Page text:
The Garden Guide

Book: The Principles of Landscape Gardening
Chapter: Chapter 2: Compositional Elements of Landscape Gardening

Planting for the effect of natural beauty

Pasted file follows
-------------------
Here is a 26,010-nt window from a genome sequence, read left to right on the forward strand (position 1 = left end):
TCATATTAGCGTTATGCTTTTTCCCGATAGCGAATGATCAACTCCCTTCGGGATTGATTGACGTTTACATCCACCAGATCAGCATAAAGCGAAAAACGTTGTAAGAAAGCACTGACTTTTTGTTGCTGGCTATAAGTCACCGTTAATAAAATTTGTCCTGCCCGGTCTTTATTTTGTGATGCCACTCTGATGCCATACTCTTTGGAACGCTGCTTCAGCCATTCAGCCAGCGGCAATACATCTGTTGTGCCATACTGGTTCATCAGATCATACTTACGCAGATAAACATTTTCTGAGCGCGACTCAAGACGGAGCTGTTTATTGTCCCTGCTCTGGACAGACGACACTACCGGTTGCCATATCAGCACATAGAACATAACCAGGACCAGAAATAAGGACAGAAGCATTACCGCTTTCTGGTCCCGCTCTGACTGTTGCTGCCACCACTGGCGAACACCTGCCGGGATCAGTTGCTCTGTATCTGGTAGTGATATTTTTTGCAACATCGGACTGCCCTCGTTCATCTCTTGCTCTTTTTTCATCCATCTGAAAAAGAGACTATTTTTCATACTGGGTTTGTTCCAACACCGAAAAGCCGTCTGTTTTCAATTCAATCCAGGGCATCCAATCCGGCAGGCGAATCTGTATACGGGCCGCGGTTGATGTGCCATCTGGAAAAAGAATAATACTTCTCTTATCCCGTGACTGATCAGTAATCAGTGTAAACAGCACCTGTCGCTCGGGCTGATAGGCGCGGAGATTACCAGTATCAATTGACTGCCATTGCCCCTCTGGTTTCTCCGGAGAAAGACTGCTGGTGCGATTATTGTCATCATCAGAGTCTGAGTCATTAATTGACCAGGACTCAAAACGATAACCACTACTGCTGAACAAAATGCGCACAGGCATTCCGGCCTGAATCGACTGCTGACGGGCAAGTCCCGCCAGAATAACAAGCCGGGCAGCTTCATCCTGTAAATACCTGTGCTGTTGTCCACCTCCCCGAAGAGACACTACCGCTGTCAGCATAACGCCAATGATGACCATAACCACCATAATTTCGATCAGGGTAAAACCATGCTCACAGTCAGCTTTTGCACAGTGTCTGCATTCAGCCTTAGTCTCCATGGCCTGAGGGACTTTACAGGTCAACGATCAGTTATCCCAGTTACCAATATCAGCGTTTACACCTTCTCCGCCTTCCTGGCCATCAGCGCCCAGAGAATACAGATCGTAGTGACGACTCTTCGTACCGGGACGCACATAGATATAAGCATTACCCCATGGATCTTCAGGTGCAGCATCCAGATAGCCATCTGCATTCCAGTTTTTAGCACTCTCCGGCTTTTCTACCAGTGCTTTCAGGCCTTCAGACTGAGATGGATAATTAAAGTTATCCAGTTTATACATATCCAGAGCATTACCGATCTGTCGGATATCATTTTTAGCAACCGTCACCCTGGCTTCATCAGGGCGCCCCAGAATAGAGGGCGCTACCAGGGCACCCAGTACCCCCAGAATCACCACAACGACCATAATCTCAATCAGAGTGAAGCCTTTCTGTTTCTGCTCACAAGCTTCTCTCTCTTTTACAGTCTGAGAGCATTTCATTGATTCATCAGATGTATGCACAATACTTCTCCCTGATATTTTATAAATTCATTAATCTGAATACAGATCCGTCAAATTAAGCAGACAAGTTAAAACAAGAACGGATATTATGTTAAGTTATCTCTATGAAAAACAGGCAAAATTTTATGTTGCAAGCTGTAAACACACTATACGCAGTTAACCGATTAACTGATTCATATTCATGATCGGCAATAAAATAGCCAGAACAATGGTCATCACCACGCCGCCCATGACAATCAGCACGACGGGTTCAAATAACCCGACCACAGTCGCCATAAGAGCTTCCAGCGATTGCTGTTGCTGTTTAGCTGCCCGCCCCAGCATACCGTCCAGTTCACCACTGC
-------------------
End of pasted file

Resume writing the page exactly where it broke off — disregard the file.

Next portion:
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1515. In planting with a view to natural beauty, the effect of the whole is also the first and the grand consideration. All planting, as respects the formation of a country residence, must necessarily be materially influenced by the character and situation of the house, as the capital feature in the composition. To this feature, the leading masses of wood and lawn, answering the end of light and shade in painting, must invite and direct the eye in the general view of the place. Each must embrace it on one or on more sides, and diverge from it in masses suitable to its magnitude, and the extent of the grounds; and in forms and characters of woody surface suitable to the natural situation and the expression to be created. If the mansion is on a declivity, the principal light should embrace the front which looks down, rather than those which look up, or on either side. The views from the windows suggest this arrangement, and will point out in every other situation (whether a flat, a hill, or an irregular surface), on which side or sides the leading masses are to have their origin. To determine their magnitude, form, and number, would be impossible, without a particular case to refer to. To point out their style is sufficient; this must always be irregular like nature, generally stretching along such rising ground as the situation affords; and, like her, always combining a certain degree of uniformity or recognisable shape, even amidst the greatest seeming deviations from this quality of figures. As the house indicates the commencement of the masses, so the character of the country surrounding the scene of improvement must determine the limits and style of their termination. If the lands are laid out in regular enclosures, bounded by hedges, and hedgerows, fragments of these must prevail in the margin of the park; at least in as many places, and to such a degree, as will produce connection, and, if possible, as much farther as will harmonise the scene within, with the country without. If it be entirely or in part surrounded by forest scenery, the termination is easily and completely effected, by attending to the style of wood and species of trees prevailing without, for a moderate distance within the boundary. If bounded by the sea, or a large lake, an abrupt termination will be as natural as it would be formal on the margin of a cultivated surface. Abrupt terminations, however, are often unavoidable, as in examples of villas, where the owner, having no demesne, has no control beyond his boundary fence. All that can be done, therefore, in such cases, is, to create as much beauty and interest as possible within the given limits. Where one villa joins another, this sort of isolated abruptness is avoided or lessened; and, in the case of suburban villas, it is seldom felt as any deformity; though, even here, connection and general harmony with what is exterior, will add beauty to what is within.